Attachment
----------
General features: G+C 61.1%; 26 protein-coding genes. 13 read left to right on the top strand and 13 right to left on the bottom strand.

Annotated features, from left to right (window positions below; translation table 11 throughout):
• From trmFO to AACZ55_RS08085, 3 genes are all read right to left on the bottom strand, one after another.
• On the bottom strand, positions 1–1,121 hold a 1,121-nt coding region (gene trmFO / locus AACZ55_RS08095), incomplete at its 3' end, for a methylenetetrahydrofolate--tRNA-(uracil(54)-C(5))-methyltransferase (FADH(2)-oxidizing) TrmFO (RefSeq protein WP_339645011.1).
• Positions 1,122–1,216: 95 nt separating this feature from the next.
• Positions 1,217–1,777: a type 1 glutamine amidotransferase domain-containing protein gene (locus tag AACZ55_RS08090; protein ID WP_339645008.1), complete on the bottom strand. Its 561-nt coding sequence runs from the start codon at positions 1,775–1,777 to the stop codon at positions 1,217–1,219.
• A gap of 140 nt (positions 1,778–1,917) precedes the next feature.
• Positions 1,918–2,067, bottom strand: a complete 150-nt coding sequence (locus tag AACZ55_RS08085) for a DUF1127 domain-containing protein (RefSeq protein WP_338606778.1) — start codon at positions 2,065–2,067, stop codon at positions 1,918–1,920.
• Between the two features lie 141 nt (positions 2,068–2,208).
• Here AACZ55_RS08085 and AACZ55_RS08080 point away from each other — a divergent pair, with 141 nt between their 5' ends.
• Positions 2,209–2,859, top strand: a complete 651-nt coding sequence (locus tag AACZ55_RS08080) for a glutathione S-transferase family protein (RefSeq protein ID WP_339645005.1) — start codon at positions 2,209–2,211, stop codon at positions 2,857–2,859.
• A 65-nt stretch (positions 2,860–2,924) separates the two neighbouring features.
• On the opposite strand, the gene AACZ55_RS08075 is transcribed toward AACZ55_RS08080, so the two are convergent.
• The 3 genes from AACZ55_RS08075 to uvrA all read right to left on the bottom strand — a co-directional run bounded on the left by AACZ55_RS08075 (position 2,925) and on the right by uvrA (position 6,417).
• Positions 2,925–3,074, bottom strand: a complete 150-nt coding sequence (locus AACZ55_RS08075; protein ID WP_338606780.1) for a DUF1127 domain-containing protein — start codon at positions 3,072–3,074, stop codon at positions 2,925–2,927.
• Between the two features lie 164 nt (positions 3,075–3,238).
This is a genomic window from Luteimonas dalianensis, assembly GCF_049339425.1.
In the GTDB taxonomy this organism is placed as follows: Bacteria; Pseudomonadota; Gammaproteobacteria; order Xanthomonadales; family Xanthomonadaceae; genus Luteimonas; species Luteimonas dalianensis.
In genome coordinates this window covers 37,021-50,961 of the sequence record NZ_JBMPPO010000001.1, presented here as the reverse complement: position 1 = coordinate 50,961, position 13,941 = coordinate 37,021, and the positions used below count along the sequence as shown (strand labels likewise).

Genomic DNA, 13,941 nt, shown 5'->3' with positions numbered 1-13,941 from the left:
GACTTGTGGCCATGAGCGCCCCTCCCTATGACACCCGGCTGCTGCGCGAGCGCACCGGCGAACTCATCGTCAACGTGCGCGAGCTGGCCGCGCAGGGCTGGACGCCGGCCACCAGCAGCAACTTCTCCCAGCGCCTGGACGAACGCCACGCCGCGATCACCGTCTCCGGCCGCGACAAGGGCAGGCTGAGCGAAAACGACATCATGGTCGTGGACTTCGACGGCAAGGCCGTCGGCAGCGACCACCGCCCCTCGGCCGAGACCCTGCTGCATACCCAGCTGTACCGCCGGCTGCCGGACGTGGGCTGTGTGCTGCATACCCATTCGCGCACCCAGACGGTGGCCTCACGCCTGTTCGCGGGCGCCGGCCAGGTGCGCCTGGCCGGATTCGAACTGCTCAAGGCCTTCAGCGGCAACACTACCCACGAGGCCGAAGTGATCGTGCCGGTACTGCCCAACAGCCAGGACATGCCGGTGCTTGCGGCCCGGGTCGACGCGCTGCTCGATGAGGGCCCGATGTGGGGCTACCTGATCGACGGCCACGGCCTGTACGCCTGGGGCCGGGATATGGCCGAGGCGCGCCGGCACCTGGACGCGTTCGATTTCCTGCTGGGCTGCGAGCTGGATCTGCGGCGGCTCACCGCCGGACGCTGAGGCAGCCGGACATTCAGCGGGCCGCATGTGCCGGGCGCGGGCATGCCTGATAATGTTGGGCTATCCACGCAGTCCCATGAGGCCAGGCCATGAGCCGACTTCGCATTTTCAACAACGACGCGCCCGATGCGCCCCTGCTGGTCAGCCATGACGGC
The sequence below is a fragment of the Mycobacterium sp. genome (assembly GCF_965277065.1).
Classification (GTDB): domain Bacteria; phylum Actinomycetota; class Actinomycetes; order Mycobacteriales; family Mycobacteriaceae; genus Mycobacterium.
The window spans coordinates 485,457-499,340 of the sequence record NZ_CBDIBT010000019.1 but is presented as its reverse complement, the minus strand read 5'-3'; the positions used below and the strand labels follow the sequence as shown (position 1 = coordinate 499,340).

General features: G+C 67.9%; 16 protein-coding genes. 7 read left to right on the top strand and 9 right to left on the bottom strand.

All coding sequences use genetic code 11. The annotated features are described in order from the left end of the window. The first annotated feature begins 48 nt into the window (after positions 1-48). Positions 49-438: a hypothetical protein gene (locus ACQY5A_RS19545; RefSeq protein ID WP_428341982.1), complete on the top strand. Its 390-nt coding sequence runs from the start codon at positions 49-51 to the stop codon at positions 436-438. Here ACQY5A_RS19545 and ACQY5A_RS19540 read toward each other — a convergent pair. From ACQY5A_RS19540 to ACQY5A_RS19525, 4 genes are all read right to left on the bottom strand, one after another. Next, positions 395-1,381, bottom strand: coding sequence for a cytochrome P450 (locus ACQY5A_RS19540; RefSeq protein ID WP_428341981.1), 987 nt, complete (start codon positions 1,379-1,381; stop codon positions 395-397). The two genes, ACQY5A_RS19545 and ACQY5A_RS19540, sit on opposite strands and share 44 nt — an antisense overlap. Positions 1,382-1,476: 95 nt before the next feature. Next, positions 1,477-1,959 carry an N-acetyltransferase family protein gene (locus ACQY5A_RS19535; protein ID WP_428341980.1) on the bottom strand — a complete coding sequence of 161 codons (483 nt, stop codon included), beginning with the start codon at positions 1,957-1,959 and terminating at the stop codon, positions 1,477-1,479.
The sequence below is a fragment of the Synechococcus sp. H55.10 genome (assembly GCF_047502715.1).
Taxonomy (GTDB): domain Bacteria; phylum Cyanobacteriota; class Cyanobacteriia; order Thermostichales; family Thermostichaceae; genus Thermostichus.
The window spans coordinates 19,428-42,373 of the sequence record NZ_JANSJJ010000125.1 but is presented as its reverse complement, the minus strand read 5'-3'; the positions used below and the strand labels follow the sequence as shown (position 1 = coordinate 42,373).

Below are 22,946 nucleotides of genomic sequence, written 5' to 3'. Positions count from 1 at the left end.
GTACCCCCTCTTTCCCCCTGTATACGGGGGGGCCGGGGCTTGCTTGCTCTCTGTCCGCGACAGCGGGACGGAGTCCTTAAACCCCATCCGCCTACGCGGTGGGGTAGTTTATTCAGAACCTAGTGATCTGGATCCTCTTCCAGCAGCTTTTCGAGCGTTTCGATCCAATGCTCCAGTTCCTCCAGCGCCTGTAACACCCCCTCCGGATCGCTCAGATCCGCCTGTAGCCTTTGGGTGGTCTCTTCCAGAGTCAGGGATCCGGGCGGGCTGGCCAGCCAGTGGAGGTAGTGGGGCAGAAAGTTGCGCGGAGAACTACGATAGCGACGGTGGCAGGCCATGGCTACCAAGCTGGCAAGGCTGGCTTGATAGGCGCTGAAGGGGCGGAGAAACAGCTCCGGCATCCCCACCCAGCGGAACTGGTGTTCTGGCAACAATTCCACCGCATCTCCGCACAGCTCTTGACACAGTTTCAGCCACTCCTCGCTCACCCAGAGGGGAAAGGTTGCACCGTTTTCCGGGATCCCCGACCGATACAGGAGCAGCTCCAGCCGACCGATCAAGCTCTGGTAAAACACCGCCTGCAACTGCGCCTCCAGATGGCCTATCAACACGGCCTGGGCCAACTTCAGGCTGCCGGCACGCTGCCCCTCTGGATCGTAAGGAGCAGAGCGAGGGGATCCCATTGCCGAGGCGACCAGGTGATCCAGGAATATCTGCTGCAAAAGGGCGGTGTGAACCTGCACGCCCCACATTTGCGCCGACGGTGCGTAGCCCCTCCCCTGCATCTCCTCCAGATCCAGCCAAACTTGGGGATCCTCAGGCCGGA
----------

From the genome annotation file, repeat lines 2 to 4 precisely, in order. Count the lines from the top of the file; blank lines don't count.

Annotated features, from left to right (window positions below; translation table 11 throughout):
• From trmFO to AACZ55_RS08085, 3 genes are all read right to left on the bottom strand, one after another.
• On the bottom strand, positions 1–1,121 hold a 1,121-nt coding region (gene trmFO / locus AACZ55_RS08095), incomplete at its 3' end, for a methylenetetrahydrofolate--tRNA-(uracil(54)-C(5))-methyltransferase (FADH(2)-oxidizing) TrmFO (RefSeq protein WP_339645011.1).